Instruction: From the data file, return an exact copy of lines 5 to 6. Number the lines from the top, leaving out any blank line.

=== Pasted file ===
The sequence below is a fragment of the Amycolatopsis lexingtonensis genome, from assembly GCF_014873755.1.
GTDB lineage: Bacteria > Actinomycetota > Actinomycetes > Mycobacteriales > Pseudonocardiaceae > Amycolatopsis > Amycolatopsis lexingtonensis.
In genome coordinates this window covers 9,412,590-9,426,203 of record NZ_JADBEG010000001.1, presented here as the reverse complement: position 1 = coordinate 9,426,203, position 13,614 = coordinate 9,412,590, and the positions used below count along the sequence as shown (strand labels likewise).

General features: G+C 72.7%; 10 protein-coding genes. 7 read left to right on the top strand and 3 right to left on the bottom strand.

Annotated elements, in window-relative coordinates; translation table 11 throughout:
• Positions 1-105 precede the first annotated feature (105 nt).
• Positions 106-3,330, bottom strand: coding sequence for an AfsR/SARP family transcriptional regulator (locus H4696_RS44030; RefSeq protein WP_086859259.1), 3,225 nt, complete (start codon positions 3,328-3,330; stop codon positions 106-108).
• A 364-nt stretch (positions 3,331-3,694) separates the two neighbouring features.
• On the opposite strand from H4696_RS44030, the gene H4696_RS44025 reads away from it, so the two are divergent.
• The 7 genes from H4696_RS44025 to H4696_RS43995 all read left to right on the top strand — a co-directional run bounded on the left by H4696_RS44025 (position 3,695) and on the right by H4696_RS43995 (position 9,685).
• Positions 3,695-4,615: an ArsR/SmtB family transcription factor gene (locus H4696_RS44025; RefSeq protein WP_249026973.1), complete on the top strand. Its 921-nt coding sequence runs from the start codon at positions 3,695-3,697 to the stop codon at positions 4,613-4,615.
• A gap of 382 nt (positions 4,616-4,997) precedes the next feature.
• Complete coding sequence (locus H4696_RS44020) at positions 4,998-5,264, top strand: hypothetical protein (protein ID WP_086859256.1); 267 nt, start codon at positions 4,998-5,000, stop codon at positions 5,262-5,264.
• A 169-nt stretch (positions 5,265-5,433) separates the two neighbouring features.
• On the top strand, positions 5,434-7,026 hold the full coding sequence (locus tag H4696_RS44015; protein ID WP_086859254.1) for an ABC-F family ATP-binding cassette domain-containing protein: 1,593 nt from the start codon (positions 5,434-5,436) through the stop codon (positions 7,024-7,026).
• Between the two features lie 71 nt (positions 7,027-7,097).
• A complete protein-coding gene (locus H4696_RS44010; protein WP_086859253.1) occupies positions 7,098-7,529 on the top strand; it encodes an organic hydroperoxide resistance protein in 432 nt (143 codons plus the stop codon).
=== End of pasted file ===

Annotated elements, in window-relative coordinates; translation table 11 throughout:
• Positions 1-105 precede the first annotated feature (105 nt).